Former CFA board member returns to the ranks

Back: Michael Tudball, right, in his former role as a CFA board member, presenting a  service medal to Yambuk CFA's Geoff Youl in 2013.
Back: Michael Tudball, right, in his former role as a CFA board member, presenting a service medal to Yambuk CFA's Geoff Youl in 2013.

When Southern Grampians Shire chief executive Michael Tudball moved to Hamilton last year he knew there was one sure-fire way to integrate with the community…join the local CFA.

A veteran of 37 years with the Bacchus Marsh CFA brigade and a former CFA board member, Mr Tudball was well aware that volunteering with a local brigade would make him feel part of the local community.

After allowing 12 months to settle into his job, Mr Tudball has now signed on with the volunteer Strathkellar rural brigade, on Hamilton’s outskirts, and is already on the truck roster.

“They’ve been really welcoming,” he said.

“We just get on and do what’s needed.

“The brigade is very strong and has a lot of younger members and we’re involved in strike teams able to help across the district and the region.

“If you go anywhere in Victoria, metropolitan or regional, and you’re a fire brigade member, it’s a great way to integrate into a community,” Mr Tudball said.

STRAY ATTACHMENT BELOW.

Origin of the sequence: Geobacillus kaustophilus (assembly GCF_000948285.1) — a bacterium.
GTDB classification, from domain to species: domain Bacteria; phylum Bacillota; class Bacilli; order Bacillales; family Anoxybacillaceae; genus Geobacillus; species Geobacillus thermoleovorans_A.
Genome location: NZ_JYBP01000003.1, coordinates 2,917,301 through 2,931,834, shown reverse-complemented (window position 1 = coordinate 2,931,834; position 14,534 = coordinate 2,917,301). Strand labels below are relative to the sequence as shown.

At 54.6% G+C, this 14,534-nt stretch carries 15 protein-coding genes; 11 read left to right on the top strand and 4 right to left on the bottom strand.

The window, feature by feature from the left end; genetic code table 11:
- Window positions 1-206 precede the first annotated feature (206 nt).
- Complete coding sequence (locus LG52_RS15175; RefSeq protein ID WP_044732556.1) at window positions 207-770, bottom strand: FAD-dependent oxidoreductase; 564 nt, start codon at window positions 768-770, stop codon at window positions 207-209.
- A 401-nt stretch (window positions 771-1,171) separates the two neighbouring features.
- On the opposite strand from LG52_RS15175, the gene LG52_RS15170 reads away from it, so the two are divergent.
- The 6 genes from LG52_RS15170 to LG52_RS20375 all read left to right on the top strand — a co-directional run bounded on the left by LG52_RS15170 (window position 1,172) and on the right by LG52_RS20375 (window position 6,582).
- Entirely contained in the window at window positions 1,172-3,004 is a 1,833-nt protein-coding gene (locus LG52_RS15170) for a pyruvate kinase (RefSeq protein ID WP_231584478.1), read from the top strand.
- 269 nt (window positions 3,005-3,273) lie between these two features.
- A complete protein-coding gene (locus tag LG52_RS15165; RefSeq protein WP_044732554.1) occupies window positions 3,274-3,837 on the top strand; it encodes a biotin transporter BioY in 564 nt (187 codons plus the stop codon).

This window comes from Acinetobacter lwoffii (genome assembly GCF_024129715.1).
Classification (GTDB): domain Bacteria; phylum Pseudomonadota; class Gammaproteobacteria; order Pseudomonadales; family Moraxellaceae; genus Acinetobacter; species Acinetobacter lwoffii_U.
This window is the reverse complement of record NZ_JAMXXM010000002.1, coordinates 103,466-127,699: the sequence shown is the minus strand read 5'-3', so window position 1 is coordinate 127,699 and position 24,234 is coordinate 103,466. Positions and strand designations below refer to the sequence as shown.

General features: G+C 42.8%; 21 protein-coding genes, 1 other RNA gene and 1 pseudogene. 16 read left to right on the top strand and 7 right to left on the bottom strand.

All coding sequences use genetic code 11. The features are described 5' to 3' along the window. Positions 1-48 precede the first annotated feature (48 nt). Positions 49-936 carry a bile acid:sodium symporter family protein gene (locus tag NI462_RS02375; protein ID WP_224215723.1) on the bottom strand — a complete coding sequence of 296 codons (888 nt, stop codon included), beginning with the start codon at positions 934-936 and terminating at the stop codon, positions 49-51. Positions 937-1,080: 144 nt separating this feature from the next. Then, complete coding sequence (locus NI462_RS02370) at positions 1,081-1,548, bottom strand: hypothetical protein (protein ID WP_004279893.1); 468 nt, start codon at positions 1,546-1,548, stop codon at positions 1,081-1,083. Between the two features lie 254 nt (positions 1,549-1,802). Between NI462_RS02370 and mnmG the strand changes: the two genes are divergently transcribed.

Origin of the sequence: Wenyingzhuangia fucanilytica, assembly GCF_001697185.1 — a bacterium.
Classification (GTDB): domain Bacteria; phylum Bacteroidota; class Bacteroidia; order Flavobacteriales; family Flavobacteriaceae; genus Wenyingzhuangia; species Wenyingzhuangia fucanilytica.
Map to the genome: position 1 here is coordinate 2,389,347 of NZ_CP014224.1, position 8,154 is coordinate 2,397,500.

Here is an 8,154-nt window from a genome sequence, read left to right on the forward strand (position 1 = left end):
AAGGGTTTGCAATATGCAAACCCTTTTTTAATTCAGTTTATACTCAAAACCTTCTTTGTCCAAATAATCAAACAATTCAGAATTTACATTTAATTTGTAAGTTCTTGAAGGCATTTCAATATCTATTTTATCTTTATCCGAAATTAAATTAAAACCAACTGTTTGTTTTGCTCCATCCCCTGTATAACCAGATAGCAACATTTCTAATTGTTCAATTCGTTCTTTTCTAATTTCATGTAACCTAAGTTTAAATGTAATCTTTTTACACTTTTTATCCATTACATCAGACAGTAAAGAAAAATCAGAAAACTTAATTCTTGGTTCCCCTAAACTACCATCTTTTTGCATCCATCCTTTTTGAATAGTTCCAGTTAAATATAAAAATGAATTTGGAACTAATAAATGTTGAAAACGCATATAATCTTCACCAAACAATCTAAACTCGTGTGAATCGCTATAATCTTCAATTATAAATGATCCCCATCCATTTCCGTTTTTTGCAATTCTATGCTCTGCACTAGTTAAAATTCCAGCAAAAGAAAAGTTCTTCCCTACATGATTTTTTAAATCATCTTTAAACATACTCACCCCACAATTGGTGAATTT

He joined the Bacchus Marsh juniors in 1977 and was the first in his family to volunteer with the CFA.

“The only reason I can think of is that my grandmother used to play cards at the fire station.

“As kids we went with her and that probably got me fascinated with fire trucks and fire stations.

“Since then it’s been a big part of my life,” he said.

Mr Tudball was part of the CFA board sacked last year by the state government over the bitter Enterprise Bargaining Agreement dispute with career firefighters that has dragged in volunteers.

He was courted by a number of brigades after moving to Hamilton.

“I did have quite a profile at the time,” he said.

“It’s still a passion of mine though I’m glad now not to be caught up in the politics.”

“Also coming from an urban brigade, I had some sought-after skills such as experience with breathing apparatus and a truck licence,” Mr Tudball said.

He joined the rural Strathkellar brigade because his council meetings clashed with meetings and training for an urban brigade.

In his council role and his contribution to the CFA, Mr Tudball recognises the importance of volunteers.

“Communities like ours couldn’t survive without volunteers. We couldn’t deliver the services we do as a council or local community without volunteers,” he said.

Volunteer Fire Brigades Victoria chief executive Andrew Ford said volunteers played a vital role in developing community capacity.

“Our dedicated volunteers are continuing a great Australian tradition that is well respected in our communities,” Mr Ford said.


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